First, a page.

The Battle of Valcour Island
35" x 41" framed
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THE BATTLE OF VALCOUR ISLAND.
On the morning of October 11, 1776 a dramatic battle was fought in the
narrow channel between Valcour Island and the mainland, in what is known
as Lake Champlain. A fleet of 15 vessels commanded by Benedict Arnold was
engaged by a much larger and far superior fleet of British ships.
This painting shows the action just after Arnold's ship, a 2-masted
schooner called Royal Savage, was run ashore and set ablaze. All of
Arnold's papers and personal belongings were lost aboard. He had
transferred over to the Congress, a galley seen to the front right
of which he was now in command. She is seen exchanging heated fire with
the British schooner Maria of 14 guns. Lieutenant John Schank's
flagship the Inflexible, a three-masted ship of 18 guns, is seen
firing her guns in pursuit as the British chased our ships into the narrow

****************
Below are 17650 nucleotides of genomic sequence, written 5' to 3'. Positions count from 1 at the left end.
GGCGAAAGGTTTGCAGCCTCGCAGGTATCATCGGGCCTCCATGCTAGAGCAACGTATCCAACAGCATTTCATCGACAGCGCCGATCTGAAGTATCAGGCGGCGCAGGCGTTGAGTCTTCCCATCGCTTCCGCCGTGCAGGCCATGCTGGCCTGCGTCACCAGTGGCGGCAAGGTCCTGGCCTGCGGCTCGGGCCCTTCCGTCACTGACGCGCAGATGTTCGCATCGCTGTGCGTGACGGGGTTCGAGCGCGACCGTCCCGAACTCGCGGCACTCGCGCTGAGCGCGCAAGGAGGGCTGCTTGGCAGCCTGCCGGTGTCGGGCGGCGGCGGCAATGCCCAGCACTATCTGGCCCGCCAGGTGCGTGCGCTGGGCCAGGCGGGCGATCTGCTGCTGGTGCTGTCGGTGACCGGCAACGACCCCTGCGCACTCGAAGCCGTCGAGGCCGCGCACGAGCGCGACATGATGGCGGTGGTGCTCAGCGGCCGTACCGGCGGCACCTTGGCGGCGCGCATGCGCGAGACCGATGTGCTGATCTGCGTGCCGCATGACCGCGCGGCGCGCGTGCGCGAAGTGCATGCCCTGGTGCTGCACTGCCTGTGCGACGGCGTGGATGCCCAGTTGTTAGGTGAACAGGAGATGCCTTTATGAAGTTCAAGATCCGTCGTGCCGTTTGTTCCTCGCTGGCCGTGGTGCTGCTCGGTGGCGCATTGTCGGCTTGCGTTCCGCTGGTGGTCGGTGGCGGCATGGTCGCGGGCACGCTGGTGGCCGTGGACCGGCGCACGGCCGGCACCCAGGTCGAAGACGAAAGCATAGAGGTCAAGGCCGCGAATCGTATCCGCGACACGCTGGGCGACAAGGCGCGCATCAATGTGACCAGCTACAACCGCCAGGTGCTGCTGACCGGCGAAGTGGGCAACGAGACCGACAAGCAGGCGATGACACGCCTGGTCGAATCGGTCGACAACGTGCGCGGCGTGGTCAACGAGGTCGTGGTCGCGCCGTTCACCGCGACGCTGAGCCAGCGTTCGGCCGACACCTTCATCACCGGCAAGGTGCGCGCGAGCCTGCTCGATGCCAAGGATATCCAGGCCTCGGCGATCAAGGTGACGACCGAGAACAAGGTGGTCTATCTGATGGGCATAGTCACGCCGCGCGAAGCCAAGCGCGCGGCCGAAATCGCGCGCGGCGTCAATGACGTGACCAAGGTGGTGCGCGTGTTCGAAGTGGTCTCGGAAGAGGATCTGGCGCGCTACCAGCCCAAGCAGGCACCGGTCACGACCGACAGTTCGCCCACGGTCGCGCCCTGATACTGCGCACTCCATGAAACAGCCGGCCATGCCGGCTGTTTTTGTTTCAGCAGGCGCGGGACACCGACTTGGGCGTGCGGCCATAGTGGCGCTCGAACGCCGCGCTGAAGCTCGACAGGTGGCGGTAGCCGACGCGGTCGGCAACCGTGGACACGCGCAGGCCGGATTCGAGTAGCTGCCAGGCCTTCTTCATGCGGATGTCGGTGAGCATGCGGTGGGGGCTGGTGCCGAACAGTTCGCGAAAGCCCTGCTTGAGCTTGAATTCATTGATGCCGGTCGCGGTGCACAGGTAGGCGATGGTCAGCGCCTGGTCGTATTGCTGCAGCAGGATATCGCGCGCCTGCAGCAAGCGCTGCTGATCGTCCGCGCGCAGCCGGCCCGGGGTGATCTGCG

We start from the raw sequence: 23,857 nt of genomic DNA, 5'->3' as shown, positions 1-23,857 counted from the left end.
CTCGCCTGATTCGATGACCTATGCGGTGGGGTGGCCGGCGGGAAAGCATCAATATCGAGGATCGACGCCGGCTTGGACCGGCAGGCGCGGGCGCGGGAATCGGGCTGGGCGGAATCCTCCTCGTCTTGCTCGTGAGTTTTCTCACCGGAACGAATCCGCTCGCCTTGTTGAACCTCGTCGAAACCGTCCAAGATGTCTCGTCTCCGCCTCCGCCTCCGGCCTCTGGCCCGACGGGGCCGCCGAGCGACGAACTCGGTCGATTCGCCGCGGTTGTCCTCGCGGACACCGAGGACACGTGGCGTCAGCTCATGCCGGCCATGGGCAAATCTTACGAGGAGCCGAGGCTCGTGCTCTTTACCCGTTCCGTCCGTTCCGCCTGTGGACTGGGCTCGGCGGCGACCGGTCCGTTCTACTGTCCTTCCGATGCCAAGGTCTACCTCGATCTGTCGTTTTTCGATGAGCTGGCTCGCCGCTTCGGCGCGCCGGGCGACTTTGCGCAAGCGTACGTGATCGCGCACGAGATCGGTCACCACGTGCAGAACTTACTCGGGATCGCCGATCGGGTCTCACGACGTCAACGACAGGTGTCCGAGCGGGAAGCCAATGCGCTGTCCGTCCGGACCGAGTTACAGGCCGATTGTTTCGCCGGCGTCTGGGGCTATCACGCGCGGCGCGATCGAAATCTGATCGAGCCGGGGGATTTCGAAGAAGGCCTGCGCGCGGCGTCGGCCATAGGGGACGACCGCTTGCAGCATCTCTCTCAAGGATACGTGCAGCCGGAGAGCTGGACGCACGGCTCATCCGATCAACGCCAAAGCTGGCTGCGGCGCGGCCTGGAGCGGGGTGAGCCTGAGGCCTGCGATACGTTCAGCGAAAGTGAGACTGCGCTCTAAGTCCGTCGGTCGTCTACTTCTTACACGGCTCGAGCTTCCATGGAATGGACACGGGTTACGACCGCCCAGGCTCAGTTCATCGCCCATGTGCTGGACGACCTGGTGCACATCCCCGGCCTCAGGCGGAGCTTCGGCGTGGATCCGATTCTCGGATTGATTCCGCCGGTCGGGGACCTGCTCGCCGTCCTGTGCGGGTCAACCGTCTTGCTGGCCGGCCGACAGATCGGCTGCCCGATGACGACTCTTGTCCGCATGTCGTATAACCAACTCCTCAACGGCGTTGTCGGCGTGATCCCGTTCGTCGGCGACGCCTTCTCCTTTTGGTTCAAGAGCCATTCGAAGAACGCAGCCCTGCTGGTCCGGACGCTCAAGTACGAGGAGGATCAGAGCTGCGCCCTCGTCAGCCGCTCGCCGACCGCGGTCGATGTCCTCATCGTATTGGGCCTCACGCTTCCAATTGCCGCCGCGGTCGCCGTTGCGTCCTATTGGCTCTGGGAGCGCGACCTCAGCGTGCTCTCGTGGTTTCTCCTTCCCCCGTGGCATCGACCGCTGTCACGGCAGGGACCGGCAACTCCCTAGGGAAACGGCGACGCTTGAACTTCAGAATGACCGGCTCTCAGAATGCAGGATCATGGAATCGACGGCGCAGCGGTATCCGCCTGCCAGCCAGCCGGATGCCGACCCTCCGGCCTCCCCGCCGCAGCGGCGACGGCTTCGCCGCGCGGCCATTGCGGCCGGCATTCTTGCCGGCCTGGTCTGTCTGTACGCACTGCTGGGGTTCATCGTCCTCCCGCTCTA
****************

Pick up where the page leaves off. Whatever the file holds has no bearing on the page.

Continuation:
At the end of the battle the following day Arnold's ships had managed to
slip past the British and reach Schuyler's Island some nine miles from
The British however, with their massive firepower caught up with Arnold's
ships, some of which were lagging behind. In desperation, Arnold knew that
whatever ships were captured would be used against the rebels in the
future so a decision was made to run the vessels aground, burn them, and
make a desperate run across land to Ticonderoga.
I painted this picture because I wanted to give life to one of the battles
of the country's young years when we had no formal navy, ships were
cobbled together from anywhere they could get them, and more often than
not we were on the losing end. We would meet our British cousins again on
the same Lake Champlain in the War of 1812 and would at last emerge
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